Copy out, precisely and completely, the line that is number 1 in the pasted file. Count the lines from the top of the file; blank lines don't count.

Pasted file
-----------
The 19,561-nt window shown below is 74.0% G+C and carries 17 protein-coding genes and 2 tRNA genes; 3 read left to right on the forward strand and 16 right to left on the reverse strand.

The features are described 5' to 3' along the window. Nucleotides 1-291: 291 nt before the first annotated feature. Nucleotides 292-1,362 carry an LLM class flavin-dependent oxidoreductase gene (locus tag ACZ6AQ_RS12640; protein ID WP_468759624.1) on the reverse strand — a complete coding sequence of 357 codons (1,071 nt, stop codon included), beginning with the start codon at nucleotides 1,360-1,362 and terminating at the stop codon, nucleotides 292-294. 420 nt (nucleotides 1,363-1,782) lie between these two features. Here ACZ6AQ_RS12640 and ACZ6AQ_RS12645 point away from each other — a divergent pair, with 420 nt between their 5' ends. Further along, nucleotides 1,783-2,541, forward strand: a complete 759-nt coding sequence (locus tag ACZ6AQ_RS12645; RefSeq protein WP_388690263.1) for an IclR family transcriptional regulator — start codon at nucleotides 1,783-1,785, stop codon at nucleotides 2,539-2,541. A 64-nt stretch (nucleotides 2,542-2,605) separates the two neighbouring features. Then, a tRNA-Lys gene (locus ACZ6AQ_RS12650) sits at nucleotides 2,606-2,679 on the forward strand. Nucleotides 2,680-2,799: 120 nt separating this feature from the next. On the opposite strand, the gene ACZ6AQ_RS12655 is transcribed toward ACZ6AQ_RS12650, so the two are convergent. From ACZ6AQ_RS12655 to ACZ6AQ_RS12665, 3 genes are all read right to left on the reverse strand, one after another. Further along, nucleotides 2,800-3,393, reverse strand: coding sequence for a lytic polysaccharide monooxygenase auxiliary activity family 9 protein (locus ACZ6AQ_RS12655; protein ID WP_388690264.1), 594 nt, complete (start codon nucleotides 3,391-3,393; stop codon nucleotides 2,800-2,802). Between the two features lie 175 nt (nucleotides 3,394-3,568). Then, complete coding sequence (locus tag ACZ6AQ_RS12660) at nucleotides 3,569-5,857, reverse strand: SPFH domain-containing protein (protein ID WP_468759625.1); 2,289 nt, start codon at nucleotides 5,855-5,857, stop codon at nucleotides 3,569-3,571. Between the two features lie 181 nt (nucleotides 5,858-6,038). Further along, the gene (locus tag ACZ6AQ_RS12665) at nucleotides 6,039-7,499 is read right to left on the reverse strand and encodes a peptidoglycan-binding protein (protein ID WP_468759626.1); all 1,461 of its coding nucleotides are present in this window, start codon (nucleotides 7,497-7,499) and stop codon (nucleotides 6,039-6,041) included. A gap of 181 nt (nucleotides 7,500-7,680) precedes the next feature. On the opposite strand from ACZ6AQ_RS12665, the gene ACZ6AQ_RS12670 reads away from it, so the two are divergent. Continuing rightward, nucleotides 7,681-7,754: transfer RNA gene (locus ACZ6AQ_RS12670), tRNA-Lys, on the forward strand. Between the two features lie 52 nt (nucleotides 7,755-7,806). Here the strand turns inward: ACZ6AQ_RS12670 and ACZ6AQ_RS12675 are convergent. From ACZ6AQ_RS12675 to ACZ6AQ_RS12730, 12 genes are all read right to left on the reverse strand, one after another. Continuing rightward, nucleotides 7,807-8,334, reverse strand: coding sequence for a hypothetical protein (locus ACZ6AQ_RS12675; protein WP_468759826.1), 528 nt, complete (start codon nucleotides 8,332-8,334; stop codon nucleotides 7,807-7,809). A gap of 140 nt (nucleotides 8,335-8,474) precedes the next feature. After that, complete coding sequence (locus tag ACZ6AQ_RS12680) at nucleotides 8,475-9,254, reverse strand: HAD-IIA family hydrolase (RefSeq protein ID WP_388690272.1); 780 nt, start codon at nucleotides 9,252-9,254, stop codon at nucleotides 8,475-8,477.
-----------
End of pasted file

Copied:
The 19,561-nt window shown below is 74.0% G+C and carries 17 protein-coding genes and 2 tRNA genes; 3 read left to right on the forward strand and 16 right to left on the reverse strand.